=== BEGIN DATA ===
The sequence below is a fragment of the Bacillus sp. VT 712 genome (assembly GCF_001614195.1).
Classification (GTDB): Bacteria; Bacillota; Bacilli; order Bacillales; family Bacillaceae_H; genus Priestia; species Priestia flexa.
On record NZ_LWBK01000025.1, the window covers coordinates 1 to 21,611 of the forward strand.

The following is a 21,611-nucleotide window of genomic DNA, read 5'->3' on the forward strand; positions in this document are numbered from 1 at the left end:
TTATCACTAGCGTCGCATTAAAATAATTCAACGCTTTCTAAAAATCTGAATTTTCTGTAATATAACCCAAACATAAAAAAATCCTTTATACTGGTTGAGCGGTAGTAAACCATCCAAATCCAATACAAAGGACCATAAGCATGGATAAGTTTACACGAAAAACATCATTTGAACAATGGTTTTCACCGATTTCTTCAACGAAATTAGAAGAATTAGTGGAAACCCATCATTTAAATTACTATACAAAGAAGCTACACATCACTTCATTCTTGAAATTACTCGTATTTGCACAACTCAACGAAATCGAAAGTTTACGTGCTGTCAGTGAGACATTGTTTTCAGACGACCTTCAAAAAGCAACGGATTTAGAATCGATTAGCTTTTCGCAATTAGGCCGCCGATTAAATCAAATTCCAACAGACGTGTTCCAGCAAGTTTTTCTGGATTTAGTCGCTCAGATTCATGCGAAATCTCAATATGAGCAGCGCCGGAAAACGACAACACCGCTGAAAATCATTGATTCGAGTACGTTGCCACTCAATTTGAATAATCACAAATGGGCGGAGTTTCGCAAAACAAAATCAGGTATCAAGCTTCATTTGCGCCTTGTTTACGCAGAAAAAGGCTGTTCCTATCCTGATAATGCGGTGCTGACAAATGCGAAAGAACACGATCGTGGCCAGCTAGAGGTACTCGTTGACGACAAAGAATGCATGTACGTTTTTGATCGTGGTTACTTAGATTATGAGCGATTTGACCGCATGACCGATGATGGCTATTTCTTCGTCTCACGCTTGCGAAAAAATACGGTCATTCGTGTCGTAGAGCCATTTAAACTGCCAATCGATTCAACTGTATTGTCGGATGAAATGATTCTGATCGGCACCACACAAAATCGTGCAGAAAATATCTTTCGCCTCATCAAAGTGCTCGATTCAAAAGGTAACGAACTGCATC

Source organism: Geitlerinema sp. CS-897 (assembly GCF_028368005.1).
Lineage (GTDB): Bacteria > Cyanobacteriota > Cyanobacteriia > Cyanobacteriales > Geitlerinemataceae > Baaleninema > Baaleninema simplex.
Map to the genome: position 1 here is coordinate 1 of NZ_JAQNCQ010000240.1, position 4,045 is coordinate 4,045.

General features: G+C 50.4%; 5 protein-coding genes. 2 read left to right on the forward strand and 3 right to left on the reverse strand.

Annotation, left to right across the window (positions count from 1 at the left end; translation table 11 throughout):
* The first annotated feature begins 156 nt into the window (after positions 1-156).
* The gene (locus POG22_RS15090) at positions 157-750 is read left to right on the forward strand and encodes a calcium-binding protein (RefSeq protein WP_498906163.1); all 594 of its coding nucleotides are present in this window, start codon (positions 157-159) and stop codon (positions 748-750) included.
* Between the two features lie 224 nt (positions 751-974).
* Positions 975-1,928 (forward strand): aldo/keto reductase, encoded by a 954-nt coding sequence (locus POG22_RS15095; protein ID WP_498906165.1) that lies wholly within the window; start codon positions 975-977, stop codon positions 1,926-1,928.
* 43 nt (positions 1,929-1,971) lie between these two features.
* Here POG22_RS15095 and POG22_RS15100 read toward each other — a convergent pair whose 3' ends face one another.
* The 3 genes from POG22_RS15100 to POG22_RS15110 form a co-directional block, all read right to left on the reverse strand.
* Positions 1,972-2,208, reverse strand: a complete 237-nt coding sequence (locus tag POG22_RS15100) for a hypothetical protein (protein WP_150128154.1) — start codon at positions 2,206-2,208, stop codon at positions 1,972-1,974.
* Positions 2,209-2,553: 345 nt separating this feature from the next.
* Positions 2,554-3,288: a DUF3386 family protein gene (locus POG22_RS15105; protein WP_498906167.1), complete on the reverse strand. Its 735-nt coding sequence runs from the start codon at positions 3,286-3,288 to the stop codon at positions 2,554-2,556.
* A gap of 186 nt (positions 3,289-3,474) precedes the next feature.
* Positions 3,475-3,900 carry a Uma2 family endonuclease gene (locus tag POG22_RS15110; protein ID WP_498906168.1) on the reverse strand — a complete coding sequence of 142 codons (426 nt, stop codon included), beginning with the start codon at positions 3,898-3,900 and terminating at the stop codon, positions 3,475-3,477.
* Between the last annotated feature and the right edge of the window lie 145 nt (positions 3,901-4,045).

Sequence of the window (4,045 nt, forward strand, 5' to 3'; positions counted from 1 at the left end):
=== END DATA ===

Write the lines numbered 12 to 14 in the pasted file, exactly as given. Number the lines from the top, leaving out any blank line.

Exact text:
* The gene (locus POG22_RS15090) at positions 157-750 is read left to right on the forward strand and encodes a calcium-binding protein (RefSeq protein WP_498906163.1); all 594 of its coding nucleotides are present in this window, start codon (positions 157-159) and stop codon (positions 748-750) included.
* Between the two features lie 224 nt (positions 751-974).
* Positions 975-1,928 (forward strand): aldo/keto reductase, encoded by a 954-nt coding sequence (locus POG22_RS15095; protein ID WP_498906165.1) that lies wholly within the window; start codon positions 975-977, stop codon positions 1,926-1,928.